As Americans most have been secure in our needs for food, housing, safety and health. Health care has become more of a right than a privilege and has become more accessible thru expanded Medicaid, Medicare and the more recent Affordable Care Act. In spite of these, many continue to fall thru the cracks and that number may again increase with proposed changes in public health policy and program coverages. The underprivileged will continue to require care often not covered by government....
Dr. Privett has practiced medicine in Lexington since 1973. After finishing his residency, he spent two years in the United States Army from 1971 to 1973 at Fort Bragg, North Carolina. He returned to Lexington thereafter to begin his neurology practice. He practiced clinical neurology for 15 years, from 1973 until about 1988. In 1988, he developed the Lexington Diagnostic Center shortly after MRI equipment was introduced into the United States.
As physicians, we are required to master changes on a daily basis. Very shortly, we will have to deal with changes in the Accountable Care Act. At some point, we will be required to deal with changes in our electronic health record system. Medical organizations are struggling with the demands of physicians to make changes in the Maintenance of Certification (MOC) process. Everyone wants some kind of change from us, and adaptation is the watchword.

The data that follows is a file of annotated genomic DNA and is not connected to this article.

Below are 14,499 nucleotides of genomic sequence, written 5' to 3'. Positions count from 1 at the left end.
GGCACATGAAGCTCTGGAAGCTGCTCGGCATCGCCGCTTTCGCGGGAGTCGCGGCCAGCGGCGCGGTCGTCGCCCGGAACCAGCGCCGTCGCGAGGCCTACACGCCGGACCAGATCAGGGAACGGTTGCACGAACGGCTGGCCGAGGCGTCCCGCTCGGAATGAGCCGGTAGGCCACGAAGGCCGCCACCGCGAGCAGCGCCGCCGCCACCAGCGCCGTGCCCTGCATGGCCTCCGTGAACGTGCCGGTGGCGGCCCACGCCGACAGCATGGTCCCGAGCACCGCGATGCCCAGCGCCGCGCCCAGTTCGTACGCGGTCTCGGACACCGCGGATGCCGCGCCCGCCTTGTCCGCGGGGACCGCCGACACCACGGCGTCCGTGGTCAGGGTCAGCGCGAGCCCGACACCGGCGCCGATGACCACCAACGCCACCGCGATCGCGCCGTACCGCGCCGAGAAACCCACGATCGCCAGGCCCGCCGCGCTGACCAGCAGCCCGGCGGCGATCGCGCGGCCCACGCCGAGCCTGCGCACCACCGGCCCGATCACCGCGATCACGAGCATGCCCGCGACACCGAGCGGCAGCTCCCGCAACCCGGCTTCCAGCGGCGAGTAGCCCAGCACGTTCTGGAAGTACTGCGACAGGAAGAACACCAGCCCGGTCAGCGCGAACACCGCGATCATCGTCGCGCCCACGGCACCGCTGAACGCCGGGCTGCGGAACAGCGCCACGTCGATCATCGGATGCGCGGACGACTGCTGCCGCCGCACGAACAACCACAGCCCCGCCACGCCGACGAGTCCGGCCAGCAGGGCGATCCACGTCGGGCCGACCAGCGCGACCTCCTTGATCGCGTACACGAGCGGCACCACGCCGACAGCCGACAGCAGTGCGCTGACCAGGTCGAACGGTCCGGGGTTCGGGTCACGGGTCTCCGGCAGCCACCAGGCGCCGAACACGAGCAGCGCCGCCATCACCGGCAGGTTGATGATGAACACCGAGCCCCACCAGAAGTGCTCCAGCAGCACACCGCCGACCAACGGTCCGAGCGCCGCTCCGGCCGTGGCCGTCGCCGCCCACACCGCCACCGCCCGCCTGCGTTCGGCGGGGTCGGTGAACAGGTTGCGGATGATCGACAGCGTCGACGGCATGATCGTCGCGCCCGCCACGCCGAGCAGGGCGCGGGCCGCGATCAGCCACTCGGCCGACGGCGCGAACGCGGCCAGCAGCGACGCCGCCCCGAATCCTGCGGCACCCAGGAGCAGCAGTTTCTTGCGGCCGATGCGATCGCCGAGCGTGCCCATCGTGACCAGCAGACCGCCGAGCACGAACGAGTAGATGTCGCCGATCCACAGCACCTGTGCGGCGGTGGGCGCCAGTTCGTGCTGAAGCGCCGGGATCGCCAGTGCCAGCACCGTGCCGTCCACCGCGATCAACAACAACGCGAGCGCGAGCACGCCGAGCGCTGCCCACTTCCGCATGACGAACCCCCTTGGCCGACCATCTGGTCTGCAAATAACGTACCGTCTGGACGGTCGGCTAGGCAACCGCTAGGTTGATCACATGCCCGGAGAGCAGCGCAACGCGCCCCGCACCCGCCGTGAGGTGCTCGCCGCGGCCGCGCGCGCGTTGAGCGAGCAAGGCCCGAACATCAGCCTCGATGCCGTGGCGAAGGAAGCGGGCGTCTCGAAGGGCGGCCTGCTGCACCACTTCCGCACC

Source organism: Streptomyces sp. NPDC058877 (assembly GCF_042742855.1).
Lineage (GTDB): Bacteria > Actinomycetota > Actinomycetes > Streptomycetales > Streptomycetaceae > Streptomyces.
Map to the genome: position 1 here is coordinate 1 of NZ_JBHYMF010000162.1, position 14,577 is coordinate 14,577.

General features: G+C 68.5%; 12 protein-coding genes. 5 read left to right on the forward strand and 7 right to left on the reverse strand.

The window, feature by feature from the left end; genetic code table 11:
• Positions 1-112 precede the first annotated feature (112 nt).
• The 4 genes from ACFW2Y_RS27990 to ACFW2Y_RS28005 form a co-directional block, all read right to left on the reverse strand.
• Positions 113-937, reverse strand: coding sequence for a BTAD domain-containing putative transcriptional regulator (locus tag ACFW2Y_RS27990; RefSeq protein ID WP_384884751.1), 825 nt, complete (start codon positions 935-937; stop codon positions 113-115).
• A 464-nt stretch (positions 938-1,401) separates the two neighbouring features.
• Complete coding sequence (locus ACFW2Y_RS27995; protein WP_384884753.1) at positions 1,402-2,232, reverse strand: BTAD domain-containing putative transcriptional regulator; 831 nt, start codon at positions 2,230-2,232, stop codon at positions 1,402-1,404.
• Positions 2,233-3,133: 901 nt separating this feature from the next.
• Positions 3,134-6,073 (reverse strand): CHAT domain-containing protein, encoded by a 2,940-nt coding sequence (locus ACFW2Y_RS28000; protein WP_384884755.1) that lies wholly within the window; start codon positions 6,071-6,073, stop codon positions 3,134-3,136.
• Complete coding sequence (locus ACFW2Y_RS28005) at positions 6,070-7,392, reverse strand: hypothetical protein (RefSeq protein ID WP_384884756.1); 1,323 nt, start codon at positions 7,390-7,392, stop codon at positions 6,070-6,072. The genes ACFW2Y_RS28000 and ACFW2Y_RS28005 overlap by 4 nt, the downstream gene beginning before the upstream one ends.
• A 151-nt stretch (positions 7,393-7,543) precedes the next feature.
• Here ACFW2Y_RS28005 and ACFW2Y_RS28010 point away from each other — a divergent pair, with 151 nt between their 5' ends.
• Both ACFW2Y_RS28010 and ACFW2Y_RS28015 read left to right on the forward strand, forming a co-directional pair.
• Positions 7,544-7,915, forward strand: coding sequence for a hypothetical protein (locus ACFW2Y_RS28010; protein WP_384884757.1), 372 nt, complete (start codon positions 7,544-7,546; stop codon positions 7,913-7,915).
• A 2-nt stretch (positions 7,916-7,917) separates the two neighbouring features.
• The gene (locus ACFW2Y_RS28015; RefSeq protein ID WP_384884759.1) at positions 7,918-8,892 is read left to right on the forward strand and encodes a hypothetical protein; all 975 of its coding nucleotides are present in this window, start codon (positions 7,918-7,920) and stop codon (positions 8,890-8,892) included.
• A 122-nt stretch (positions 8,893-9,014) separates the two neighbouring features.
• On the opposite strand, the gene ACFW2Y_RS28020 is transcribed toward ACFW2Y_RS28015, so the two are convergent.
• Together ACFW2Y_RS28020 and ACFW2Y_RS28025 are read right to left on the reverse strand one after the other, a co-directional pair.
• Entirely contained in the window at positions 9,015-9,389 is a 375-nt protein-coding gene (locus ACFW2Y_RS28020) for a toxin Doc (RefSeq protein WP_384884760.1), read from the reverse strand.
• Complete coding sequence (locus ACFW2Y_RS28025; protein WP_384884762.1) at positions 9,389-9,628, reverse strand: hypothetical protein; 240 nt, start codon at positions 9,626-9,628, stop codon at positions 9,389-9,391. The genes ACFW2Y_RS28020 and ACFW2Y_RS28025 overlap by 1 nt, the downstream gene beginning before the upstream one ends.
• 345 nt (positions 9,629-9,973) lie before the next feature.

Mentoring is an art form developed in the United States in the 1970s within large private companies and corporations and is used to support junior staff. Since the 1990s, mentoring programs have emerged in various medical professions, most frequently in the field of nursing though, rather than physician practice. Formal mentoring programs for medical students and doctors did not develop until the late 1990s (Buddeberg-